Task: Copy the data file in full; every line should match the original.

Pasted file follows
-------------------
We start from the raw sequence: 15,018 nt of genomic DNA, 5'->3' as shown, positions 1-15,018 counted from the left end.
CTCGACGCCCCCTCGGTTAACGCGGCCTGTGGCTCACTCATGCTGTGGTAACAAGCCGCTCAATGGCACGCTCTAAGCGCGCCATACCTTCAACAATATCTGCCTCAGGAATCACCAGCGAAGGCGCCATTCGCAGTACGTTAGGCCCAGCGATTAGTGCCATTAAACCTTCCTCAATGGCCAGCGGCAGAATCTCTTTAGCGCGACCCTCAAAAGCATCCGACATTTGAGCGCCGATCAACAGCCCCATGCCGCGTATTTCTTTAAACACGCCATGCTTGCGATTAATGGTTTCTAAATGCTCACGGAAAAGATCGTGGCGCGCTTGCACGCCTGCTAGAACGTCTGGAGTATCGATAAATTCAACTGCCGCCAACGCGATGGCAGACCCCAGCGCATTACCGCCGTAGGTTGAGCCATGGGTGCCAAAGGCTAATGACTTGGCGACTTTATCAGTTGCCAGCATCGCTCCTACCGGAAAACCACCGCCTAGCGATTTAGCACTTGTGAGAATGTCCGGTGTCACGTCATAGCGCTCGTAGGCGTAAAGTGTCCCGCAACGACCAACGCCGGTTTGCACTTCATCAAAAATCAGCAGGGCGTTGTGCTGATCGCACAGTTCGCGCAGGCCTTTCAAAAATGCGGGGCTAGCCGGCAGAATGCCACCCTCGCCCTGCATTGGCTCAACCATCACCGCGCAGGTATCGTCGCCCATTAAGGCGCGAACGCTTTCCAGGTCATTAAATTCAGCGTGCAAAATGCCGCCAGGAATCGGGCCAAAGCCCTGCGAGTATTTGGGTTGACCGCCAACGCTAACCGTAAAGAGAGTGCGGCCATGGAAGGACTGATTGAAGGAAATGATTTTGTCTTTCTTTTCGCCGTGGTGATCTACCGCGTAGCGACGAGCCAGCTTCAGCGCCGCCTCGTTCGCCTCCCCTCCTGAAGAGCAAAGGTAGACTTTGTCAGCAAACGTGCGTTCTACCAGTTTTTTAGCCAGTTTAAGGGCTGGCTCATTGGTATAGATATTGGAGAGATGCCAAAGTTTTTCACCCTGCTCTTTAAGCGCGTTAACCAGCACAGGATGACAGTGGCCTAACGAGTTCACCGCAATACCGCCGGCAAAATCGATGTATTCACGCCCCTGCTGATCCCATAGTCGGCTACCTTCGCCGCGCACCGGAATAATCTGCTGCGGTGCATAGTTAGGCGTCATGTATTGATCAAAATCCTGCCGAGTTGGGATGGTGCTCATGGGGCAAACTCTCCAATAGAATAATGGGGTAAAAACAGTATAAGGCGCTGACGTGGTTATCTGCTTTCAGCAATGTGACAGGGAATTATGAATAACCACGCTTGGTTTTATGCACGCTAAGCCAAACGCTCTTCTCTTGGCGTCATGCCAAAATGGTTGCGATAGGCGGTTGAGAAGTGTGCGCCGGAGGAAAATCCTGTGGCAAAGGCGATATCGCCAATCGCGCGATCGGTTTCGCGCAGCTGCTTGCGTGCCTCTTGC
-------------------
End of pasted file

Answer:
We start from the raw sequence: 15,018 nt of genomic DNA, 5'->3' as shown, positions 1-15,018 counted from the left end.
CTCGACGCCCCCTCGGTTAACGCGGCCTGTGGCTCACTCATGCTGTGGTAACAAGCCGCTCAATGGCACGCTCTAAGCGCGCCATACCTTCAACAATATCTGCCTCAGGAATCACCAGCGAAGGCGCCATTCGCAGTACGTTAGGCCCAGCGATTAGTGCCATTAAACCTTCCTCAATGGCCAGCGGCAGAATCTCTTTAGCGCGACCCTCAAAAGCATCCGACATTTGAGCGCCGATCAACAGCCCCATGCCGCGTATTTCTTTAAACACGCCATGCTTGCGATTAATGGTTTCTAAATGCTCACGGAAAAGATCGTGGCGCGCTTGCACGCCTGCTAGAACGTCTGGAGTATCGATAAATTCAACTGCCGCCAACGCGATGGCAGACCCCAGCGCATTACCGCCGTAGGTTGAGCCATGGGTGCCAAAGGCTAATGACTTGGCGACTTTATCAGTTGCCAGCATCGCTCCTACCGGAAAACCACCGCCTAGCGATTTAGCACTTGTGAGAATGTCCGGTGTCACGTCATAGCGCTCGTAGGCGTAAAGTGTCCCGCAACGACCAACGCCGGTTTGCACTTCATCAAAAATCAGCAGGGCGTTGTGCTGATCGCACAGTTCGCGCAGGCCTTTCAAAAATGCGGGGCTAGCCGGCAGAATGCCACCCTCGCCCTGCATTGGCTCAACCATCACCGCGCAGGTATCGTCGCCCATTAAGGCGCGAACGCTTTCCAGGTCATTAAATTCAGCGTGCAAAATGCCGCCAGGAATCGGGCCAAAGCCCTGCGAGTATTTGGGTTGACCGCCAACGCTAACCGTAAAGAGAGTGCGGCCATGGAAGGACTGATTGAAGGAAATGATTTTGTCTTTCTTTTCGCCGTGGTGATCTACCGCGTAGCGACGAGCCAGCTTCAGCGCCGCCTCGTTCGCCTCCCCTCCTGAAGAGCAAAGGTAGACTTTGTCAGCAAACGTGCGTTCTACCAGTTTTTTAGCCAGTTTAAGGGCTGGCTCATTGGTATAGATATTGGAGAGATGCCAAAGTTTTTCACCCTGCTCTTTAAGCGCGTTAACCAGCACAGGATGACAGTGGCCTAACGAGTTCACCGCAATACCGCCGGCAAAATCGATGTATTCACGCCCCTGCTGATCCCATAGTCGGCTACCTTCGCCGCGCACCGGAATAATCTGCTGCGGTGCATAGTTAGGCGTCATGTATTGATCAAAATCCTGCCGAGTTGGGATGGTGCTCATGGGGCAAACTCTCCAATAGAATAATGGGGTAAAAACAGTATAAGGCGCTGACGTGGTTATCTGCTTTCAGCAATGTGACAGGGAATTATGAATAACCACGCTTGGTTTTATGCACGCTAAGCCAAACGCTCTTCTCTTGGCGTCATGCCAAAATGGTTGCGATAGGCGGTTGAGAAGTGTGCGCCGGAGGAAAATCCTGTGGCAAAGGCGATATCGCCAATCGCGCGATCGGTTTCGCGCAGCTGCTTGCGTGCCTCTTGC